Winters in North Germany are mild and tend to be a bit glum. Snow is rare and if it does come, it is usually just a few flakes and not more than 2 cm.
This winter has been particularly mild. In December I found new blossoms on my rose bush and a small daffodil was blooming over Christmas.
In January we had a short spell of cold weather and everyone was speculating whether it would get cold enough for the lakes to freeze. Ice-skating and ice-hockey are the only wintersports in this part of the world . Well, the ice never got thick enough, but I am glad I had the opportunity to take some walks with the dog, catching a bit of winter spirit.
After 5 days of frost the temperature climbed back to 11° C and since then we have had a mixture of fog, wind and rain. Lot’s of rain. The ground is full of water and can’t take any more and as often at this time of the year the fields around the river Stör are flooded.
Fog and flooding
Late winter flooding
So, how do North Germans get through winter?
Basically, only by looking forward to spring, watching winter sports on TV, meeting friends and wearing watertight clothes. And searching the sky over Hamburg for some signs of weather change.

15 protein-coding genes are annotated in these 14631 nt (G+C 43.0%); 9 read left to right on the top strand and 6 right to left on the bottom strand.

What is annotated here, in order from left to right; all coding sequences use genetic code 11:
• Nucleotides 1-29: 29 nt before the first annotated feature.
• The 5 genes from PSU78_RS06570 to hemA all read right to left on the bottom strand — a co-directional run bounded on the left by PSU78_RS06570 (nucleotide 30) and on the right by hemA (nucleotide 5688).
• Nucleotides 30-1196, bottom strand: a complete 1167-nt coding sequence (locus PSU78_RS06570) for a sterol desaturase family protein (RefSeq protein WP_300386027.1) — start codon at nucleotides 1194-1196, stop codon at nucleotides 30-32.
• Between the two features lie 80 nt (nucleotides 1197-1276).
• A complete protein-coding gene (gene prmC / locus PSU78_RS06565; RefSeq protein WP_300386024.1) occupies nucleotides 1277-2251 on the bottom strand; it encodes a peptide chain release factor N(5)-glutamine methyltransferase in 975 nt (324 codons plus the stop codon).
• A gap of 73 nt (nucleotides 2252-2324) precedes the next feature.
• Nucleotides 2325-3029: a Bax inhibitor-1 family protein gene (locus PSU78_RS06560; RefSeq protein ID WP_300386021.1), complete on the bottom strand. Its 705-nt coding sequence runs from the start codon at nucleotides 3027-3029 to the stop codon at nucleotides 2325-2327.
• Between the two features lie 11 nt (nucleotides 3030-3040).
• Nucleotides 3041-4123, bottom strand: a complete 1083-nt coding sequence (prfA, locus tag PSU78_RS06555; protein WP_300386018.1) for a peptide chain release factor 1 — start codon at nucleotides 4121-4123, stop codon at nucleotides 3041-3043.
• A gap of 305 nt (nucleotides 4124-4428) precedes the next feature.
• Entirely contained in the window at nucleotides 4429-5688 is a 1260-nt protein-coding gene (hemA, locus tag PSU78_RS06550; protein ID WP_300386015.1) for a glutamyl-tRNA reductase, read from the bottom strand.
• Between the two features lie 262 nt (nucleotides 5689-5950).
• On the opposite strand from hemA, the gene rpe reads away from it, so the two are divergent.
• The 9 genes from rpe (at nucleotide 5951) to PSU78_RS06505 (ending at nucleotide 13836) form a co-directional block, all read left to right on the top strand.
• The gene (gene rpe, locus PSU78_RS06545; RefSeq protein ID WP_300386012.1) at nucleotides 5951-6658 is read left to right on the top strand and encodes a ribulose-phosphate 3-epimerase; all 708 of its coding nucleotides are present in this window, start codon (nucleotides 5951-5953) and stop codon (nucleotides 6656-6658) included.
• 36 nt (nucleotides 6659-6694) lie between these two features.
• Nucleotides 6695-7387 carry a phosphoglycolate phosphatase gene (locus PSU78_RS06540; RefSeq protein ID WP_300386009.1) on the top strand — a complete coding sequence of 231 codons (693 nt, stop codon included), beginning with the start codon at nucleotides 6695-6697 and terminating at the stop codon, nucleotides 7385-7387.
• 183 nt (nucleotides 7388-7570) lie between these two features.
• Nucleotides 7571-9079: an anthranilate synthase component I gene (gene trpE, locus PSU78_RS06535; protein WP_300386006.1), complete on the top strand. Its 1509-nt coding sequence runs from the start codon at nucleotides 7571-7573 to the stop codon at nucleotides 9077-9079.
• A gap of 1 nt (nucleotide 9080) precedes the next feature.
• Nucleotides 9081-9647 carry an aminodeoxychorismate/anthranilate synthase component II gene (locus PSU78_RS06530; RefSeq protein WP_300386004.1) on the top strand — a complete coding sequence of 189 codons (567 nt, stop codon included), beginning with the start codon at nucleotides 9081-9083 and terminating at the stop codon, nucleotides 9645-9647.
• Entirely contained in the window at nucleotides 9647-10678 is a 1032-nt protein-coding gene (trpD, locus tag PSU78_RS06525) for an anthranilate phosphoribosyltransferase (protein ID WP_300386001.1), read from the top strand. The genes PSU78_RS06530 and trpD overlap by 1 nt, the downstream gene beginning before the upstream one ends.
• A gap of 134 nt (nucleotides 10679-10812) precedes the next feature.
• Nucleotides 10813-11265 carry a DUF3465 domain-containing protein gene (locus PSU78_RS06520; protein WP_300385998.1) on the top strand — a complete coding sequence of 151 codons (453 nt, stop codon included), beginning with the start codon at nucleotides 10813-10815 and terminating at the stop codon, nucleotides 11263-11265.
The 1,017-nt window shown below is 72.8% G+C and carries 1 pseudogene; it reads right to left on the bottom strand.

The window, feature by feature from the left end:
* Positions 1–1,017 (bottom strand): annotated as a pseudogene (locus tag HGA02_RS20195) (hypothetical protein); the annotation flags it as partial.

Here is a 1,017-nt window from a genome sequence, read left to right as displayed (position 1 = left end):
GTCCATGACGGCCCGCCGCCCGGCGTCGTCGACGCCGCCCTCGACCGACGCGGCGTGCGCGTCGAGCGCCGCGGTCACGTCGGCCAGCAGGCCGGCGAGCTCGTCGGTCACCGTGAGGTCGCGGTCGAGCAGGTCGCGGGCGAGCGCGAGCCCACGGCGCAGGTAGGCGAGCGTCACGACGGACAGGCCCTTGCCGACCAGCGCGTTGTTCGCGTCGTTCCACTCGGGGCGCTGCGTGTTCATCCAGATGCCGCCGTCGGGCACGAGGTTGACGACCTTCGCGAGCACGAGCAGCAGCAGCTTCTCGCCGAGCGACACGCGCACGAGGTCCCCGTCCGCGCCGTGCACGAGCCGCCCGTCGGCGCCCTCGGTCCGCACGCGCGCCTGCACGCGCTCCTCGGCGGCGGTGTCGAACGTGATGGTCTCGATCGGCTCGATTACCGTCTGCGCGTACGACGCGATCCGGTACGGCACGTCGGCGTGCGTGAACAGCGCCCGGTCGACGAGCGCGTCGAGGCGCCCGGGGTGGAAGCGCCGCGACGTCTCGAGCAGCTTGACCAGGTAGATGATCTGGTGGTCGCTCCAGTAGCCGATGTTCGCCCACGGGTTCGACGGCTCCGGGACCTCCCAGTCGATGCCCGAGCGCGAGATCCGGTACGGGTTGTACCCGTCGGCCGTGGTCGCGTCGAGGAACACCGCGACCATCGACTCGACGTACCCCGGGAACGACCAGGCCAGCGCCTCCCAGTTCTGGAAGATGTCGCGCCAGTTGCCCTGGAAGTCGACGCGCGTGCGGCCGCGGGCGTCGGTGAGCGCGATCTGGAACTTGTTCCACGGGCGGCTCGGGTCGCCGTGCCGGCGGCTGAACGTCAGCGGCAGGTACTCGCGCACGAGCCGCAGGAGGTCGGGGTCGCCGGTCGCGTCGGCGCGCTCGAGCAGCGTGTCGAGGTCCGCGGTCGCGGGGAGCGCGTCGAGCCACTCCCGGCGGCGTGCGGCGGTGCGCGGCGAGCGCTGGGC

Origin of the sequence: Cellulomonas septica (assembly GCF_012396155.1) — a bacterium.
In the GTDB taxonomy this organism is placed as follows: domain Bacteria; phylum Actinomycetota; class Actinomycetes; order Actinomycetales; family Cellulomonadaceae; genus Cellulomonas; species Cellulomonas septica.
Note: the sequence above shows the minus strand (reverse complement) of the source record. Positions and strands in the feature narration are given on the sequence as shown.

Maybe you have heard about ‘Prokon’. It is a company financing and building wind power plants. It employs about 500 people in its office in Itzehoe. There have been rumors about the company’s business policies being questionable.
Last week ‘Prokon’ announced the danger of a planned insolvency and made it very clear that the reason for it are investors pulling out money. They appealed to their investors to sign a statement that they would leave their money in the company until October and asked people who wanted to withdraw their money to sign a form stating that they were aware they were contributing to the company’s bankruptcy.
Of course there have been many discussions and comments in the newspapers trying to answer the question, whether it Is right to put that kind of moral pressure on investors. However, when people talk about ‘Prokon’ they talk about the decline of the area around Itzehoe.
One of the biggest employers in Itzehoe is ‘Prinovis’, one of five or six printing houses in Germany. “Geo” magazine, “Stern” and many other well-known magazines are printed in Itzehoe.’ Prinovis’ will close this year. About 1000 work places will be lost, and some estimate that 2.500 others are endangered. Some years ago the government withdrew the military sites in and around Itzehoe. Soldiers and their families left the region, and another few thousand jobs were lost. The threat of another 500 jobs gone is indeed an alarming prospect.
Itzehoe is a rural center and could be a nice little town to visit. During the last months more and more shops have closed. This afternoon I counted 8 empty shops, and you can’t blame that on amazon, eBay and zalando alone. It is sad to see, how a to town and its surrounding are going down.